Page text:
Sunday, April 13, 2014

Post-mortem-review #1: Zelda

As announced in the February post, I'd like to write about some of my favourite games. Sure there are plenty of (classic)game-review-websites out there, and I guess you guys are more interested in T22 updates or programming tutorials. Nevertheless, I’ll do it anyway. After all, those games brought us here. They didn’t just trigger the interest to design games, they made me learn programming in general, and learned what mechanisms work or don’t work in games. Some say games make kids violent. I’d say games make them solve problems on more creative ways. Hence, I actually believe games can leave a permanent footprint in your character. When talking with friends or my little brother, the way we talk, joke or imagine things often reflects memoires from old cartoons, movies, books, and also games.

My Link to the past
One of the games that definitely left its traces deep in my soul, are the Zelda series. So, hereby the first “Post-Mortem-Game-Review”: Zelda.

Erh, which one exactly? There are like, hundred Zelda titles? Even the CDI has (a very bad) one. I didn’t play all of them, and unfortunately(I suppose) the infamous Zelda 2 had to be skipped as well since we never owned a NES. Nope, our journey started with the SNES, with “A Link to the past”, and all major titles that followed, including the pretty recent Skyward Sword. Didn’t play most of the handheld titles, but if little Julia is a sweet girl, Santa Claus might give her dad “A Link between worlds”, or I mean a 3DS.

Anyhow, I must have played at least 8 Zelda titles. My favourites then? In my experience the “surprise factor” dropped a bit after the N64 releases. Probably not because the quality went backwards, but just because “been there, done that”. So, summing up my favourites: the SNES one (because it was my first), Ocarina of Time (because it was the first successful 3D conversion, and overall “wowness”), and maybe the most ingenious instalment: Majora’s Mask. I’ll get back to those later.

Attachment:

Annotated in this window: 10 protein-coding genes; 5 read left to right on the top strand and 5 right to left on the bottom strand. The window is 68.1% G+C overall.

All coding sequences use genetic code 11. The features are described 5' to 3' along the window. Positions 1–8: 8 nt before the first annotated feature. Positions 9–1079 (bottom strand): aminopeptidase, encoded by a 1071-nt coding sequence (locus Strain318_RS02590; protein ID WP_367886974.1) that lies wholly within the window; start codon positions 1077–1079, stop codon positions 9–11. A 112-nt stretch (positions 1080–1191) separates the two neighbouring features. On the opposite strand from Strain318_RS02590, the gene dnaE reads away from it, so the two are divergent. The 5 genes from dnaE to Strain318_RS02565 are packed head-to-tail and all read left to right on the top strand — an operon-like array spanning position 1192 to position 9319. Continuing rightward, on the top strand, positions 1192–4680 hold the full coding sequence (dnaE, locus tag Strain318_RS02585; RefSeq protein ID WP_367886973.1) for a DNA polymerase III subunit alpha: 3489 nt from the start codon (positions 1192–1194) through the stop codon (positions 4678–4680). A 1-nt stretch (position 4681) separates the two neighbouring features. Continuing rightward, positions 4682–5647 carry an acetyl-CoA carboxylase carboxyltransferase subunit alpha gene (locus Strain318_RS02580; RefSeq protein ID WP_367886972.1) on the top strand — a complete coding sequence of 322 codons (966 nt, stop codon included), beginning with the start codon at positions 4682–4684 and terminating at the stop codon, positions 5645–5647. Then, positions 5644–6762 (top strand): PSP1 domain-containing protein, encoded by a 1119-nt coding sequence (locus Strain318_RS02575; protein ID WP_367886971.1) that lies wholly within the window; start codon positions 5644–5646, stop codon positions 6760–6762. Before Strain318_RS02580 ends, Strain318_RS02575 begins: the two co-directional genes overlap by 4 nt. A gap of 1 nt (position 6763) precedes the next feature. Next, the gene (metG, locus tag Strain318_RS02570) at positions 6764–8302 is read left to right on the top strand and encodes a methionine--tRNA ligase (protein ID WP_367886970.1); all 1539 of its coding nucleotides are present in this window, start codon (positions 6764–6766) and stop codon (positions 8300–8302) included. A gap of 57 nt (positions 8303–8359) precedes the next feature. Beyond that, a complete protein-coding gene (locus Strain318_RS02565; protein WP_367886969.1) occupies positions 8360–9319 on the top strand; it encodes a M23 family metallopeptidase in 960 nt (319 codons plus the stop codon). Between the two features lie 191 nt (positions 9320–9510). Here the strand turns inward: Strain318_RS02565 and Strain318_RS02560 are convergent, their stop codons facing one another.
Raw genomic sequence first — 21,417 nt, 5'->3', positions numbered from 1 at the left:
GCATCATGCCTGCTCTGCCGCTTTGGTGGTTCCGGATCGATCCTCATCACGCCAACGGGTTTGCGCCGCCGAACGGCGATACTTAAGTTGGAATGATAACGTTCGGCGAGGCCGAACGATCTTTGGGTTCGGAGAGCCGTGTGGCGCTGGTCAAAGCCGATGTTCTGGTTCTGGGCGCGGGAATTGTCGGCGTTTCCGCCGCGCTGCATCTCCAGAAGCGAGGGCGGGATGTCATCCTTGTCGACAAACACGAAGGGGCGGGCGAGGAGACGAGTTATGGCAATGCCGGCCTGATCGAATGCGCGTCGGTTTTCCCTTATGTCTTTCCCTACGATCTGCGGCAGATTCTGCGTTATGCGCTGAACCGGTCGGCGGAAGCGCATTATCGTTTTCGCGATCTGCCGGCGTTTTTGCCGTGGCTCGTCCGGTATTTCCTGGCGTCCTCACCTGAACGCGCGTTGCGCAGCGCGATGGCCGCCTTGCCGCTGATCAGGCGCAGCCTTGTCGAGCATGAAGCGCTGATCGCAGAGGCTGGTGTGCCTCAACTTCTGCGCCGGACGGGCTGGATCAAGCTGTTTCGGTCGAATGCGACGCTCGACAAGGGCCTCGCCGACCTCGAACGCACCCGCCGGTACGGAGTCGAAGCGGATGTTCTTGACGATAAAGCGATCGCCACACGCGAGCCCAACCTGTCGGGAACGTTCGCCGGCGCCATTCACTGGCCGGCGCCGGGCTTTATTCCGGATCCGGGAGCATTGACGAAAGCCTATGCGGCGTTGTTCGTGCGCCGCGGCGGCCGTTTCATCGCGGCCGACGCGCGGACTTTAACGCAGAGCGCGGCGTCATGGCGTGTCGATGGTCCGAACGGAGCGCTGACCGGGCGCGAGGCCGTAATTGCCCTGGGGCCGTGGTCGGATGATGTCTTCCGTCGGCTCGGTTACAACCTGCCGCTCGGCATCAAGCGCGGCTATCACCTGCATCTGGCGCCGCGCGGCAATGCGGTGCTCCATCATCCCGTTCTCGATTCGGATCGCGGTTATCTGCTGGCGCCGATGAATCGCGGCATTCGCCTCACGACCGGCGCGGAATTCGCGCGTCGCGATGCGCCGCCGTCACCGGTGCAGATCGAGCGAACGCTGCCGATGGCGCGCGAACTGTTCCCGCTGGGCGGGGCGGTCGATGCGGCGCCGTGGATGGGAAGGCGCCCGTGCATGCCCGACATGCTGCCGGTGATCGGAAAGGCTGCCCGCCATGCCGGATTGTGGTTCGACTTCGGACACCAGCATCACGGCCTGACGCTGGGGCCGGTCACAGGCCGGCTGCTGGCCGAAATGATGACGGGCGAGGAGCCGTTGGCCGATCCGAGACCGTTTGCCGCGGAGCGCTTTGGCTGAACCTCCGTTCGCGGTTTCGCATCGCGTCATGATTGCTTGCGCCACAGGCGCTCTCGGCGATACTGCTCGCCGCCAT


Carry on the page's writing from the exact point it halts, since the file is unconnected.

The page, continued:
For a short period, Cell-Shading was the next best thing since sliced Bread. Only a few games actually did a good job rendering "Cartoon Style" though.

I liked the Windwaker (GameCube) as well, made in the early days of more advanced shading effects, where “Cartoon Shading” (or Cell Shading) became popular. Sailing the ocean gave a great feeling of freedom, yet the lack of land and towns to explore, pulled this title back from my favourites-listing. The Twilight Princess (Wii) was a bit of a disappointment. Whereas the GameCube was a step forward in graphical evolution, it soon became clear that the Wii had inferior visuals compared to the PC, Xbox and PS3. Now Nintendo games never relied much on photo realistic fancy graphics, but the Twilight Princess just looked gritty, a bit scary, and moreover, it was empty. Games had to be bigger, longer, more epic, and more everything. But the Twilight Princess proved that size doesn’t always matter.